Wednesday, October 7, 2009

Cynicism and Apathy

I have begun to hear a common theme among teachers that worries me. Many note that cynicism and apathy exist in the profession, but I feel that is common theme in many professions. However, each profession has a different trigger for these feelings. It seems cynicism and apathy are often results of frustration. The Merriam Webster dictionary defines frustration as "a deep chronic sense or state of insecurity and dissatisfaction arising from unresolved problems or unfulfilled needs. To me, frustration is the desire for something you cannot have. It is feeling like you are banging your head against a wall, like an effective change can not occur. Frustration is a belief that you do not have the capabilities to influence your environment to attain desired results. " It seems if cynicism and apathy are a result of frustration, then we need to determine what it is that we as a profession want but are not getting.

Most teachers have an answer for this. I have often heard that teachers who still care spend so much time preparing, trying to creatively engage students, and giving so much of their time and energy to students who continue to fail. I commonly hear the expression, "you can only do so much," or, "you can bring a horse to water, but..." The problem is, it is our job to help students learn and learn how to learn. So, when teachers try as hard as they can using all the tools they have -theories, books, professional development programs, other teacher's resources- and still do not get the desired results, the finger is turned back on the teacher. But teachers do not know what else to do. There is a disconnect between ideals, effort, and results. I believe apathy is a way to protect yourself from the truth, to survive by not pointing any fingers. I believe cynicism is a way to live in a world that does not work as one would hope. It is a way to seperate oneself as a wise person is a world faulty world. It is a way to point the finger the away from oneself.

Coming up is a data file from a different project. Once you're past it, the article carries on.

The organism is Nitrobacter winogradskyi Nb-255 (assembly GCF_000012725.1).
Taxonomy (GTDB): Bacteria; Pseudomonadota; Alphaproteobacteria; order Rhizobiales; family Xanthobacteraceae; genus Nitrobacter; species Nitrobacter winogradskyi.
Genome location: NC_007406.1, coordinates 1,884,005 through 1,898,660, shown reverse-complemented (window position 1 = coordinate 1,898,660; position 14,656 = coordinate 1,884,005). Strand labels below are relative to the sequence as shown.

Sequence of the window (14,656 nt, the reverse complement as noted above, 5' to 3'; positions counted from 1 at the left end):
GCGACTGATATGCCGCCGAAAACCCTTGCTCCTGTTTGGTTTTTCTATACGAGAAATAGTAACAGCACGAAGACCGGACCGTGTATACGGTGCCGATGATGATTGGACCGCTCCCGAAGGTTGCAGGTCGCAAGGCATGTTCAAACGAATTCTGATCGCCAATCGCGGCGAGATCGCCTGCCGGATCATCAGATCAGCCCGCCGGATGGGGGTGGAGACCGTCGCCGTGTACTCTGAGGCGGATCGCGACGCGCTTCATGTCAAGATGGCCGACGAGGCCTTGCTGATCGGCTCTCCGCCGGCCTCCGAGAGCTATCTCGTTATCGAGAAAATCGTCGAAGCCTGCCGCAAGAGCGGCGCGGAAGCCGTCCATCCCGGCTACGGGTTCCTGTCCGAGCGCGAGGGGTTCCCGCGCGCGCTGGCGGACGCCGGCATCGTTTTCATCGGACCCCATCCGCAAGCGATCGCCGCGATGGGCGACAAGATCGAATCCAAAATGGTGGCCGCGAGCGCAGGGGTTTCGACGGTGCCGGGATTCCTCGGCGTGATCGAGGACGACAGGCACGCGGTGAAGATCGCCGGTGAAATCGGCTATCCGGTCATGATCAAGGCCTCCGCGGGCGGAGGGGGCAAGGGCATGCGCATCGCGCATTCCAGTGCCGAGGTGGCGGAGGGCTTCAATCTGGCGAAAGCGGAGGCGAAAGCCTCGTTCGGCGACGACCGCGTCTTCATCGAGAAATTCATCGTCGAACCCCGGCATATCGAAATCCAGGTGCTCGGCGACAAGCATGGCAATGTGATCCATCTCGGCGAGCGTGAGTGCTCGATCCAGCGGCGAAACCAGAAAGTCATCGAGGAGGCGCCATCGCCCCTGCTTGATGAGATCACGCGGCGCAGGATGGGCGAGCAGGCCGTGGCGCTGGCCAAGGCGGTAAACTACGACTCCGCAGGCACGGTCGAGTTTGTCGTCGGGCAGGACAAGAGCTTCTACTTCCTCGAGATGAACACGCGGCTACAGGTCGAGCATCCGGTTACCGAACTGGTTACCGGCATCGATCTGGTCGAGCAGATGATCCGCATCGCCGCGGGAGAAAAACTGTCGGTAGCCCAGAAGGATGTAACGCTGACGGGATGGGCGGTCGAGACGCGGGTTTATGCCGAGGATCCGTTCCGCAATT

Either way, as we learned in elementary school, pointing fingers is bad. So, how do I plan to navigate a profession with cynicism and apathy. I need to take advantage of my time studying education to dig deep and determine exactly what my desires are in eduction. What do I feel the purpose is? How do I see the relationship between students and teachers, among students and teachers? What theory of learning do I believe in? Are these goals or beliefs specific, measurable, attainable, realistic or reasonable, believable, and have a realistic time frame? Finally, how do I create an action plan to arrive at these goals or have my students arrive at these goals? To address a plan of action, one must take stock of where things stand, where they came from, and potential future outcomes ripe with intended and unintended consequences.

The educational system is incredible complex. There are so many aspects to consider when assessing the state of our schools. I think, before I am thrust fully into that sphere, I really need to determine where I stand. I understand and highly value the ability to evolve with the new experience and situations I will face during my first year teaching. However, I think it is imperative to start carving out my own belief system so I have a firm footing my first few years. Although taking a stand before being an actual teacher may provide a skewed or biased point of observation based on incomplete information. That is always the case, though. Hopefully my optimistic attitude and natural affinity to finding the positive parts of things will help me along the way.

1 comment:

  1. Great post, Meghan. I think your observations about pointing fingers feel right on to me, and I'm delighted to see you thinking deeply about such important issues, working back and forth between the daily classroom issues and the larger philosophical concerns. In truth, a serious engagement with such matters (factoring in what you observe, who you talk to, your academic work, and most of all your teaching and your reflection on that teaching) is the most important part of your MAC year because, as you rightly deduce, if you haven't thought through these issues, and reached some conclusions-in-process, all of the great methodology in the world won't keep you in the classroom for long.